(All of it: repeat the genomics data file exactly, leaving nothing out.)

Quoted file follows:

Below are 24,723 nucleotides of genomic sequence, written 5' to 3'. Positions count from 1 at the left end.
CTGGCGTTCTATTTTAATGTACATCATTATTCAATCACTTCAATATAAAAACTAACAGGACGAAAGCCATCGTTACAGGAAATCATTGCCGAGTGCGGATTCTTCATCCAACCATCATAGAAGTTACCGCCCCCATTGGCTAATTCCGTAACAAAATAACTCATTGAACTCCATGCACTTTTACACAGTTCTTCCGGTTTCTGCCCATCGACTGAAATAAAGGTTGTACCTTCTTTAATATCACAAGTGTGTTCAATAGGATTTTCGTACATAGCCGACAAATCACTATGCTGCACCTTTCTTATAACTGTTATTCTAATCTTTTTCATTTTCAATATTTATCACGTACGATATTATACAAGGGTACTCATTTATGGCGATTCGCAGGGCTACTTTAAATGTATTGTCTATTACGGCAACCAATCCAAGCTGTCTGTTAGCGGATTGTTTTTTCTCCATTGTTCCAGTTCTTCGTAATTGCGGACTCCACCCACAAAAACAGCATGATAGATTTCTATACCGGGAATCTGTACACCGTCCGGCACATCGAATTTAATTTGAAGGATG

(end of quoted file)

Below are 24,723 nucleotides of genomic sequence, written 5' to 3'. Positions count from 1 at the left end.
CTGGCGTTCTATTTTAATGTACATCATTATTCAATCACTTCAATATAAAAACTAACAGGACGAAAGCCATCGTTACAGGAAATCATTGCCGAGTGCGGATTCTTCATCCAACCATCATAGAAGTTACCGCCCCCATTGGCTAATTCCGTAACAAAATAACTCATTGAACTCCATGCACTTTTACACAGTTCTTCCGGTTTCTGCCCATCGACTGAAATAAAGGTTGTACCTTCTTTAATATCACAAGTGTGTTCAATAGGATTTTCGTACATAGCCGACAAATCACTATGCTGCACCTTTCTTATAACTGTTATTCTAATCTTTTTCATTTTCAATATTTATCACGTACGATATTATACAAGGGTACTCATTTATGGCGATTCGCAGGGCTACTTTAAATGTATTGTCTATTACGGCAACCAATCCAAGCTGTCTGTTAGCGGATTGTTTTTTCTCCATTGTTCCAGTTCTTCGTAATTGCGGACTCCACCCACAAAAACAGCATGATAGATTTCTATACCGGGAATCTGTACACCGTCCGGCACATCGAATTTAATTTGAAGGATG